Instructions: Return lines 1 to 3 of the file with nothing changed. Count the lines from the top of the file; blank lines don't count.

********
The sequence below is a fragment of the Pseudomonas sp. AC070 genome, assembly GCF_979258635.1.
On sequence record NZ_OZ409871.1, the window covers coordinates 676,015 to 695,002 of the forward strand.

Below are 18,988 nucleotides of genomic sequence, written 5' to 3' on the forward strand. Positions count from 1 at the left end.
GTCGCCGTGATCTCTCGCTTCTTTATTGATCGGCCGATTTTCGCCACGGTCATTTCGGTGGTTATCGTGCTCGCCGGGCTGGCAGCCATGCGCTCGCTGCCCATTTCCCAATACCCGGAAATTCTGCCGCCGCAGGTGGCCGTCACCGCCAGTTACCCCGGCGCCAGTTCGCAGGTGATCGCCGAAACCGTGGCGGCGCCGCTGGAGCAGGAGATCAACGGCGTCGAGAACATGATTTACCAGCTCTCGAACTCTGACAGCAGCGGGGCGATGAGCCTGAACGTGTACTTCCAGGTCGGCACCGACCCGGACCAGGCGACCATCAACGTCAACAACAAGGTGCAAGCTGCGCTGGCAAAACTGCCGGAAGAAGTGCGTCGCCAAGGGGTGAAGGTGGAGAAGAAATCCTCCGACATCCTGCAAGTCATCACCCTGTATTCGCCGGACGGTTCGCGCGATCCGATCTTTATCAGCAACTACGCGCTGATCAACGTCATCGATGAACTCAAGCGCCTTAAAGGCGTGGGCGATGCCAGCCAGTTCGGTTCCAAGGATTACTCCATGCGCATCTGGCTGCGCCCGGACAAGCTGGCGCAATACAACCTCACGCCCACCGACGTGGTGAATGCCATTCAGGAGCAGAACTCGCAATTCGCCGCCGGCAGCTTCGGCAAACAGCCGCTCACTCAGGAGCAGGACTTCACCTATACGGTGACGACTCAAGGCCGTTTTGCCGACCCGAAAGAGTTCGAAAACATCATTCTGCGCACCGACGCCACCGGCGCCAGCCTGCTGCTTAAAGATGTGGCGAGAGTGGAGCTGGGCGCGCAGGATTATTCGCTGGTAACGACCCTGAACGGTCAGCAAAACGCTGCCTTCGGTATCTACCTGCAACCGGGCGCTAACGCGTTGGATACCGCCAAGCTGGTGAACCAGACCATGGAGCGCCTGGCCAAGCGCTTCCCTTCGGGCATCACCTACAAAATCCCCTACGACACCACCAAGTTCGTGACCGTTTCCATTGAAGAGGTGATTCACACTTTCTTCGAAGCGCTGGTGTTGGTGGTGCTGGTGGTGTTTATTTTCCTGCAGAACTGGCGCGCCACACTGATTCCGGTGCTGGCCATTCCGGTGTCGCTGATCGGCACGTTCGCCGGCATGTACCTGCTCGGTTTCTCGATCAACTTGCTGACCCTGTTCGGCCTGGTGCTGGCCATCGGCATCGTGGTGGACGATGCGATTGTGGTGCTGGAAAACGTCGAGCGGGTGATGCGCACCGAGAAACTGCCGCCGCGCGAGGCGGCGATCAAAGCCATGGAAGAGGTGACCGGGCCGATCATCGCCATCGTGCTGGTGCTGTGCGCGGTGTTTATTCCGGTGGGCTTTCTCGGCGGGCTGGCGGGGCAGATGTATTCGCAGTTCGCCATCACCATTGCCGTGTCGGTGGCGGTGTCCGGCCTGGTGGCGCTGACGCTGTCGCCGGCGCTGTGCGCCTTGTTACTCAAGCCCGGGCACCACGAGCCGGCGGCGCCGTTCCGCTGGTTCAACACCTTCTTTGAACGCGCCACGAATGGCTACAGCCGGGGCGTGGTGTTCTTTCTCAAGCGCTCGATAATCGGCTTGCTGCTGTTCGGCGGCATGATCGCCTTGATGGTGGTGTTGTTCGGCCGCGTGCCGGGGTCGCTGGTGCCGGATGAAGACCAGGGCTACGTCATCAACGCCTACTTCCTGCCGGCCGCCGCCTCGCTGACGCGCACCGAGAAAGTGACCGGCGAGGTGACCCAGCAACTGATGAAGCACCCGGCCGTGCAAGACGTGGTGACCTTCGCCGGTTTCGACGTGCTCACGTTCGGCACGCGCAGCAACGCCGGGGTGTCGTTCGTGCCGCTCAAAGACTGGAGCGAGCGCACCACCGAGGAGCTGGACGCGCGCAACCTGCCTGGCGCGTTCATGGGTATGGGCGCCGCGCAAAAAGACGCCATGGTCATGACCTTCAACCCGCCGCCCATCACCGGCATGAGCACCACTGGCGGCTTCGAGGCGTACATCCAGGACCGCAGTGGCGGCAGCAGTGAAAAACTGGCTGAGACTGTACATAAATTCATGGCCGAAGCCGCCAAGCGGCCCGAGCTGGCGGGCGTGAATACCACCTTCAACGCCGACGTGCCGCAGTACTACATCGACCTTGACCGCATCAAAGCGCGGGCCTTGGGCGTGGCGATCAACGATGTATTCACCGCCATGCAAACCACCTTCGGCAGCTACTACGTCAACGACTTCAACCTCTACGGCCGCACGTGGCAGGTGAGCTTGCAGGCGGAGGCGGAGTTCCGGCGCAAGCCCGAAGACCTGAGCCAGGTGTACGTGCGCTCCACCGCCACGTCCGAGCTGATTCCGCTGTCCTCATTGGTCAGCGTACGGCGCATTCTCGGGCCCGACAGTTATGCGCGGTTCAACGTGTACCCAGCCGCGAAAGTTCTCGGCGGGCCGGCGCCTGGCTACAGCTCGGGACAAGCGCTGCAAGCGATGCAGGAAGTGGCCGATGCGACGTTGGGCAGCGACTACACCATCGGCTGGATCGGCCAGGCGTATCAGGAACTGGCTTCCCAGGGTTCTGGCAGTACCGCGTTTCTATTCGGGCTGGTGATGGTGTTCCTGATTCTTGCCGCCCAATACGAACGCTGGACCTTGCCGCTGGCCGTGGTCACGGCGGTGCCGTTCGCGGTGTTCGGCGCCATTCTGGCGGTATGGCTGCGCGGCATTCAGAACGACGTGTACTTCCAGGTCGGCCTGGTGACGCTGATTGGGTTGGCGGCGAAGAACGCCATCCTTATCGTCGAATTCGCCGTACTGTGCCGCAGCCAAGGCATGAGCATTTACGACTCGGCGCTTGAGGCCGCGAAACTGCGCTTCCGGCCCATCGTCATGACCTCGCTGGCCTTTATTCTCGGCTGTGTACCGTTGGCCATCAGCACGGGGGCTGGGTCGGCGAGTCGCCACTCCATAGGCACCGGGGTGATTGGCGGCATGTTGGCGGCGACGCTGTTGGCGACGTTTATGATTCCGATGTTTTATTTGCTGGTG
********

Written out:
The sequence below is a fragment of the Pseudomonas sp. AC070 genome, assembly GCF_979258635.1.
On sequence record NZ_OZ409871.1, the window covers coordinates 676,015 to 695,002 of the forward strand.

Below are 18,988 nucleotides of genomic sequence, written 5' to 3' on the forward strand. Positions count from 1 at the left end.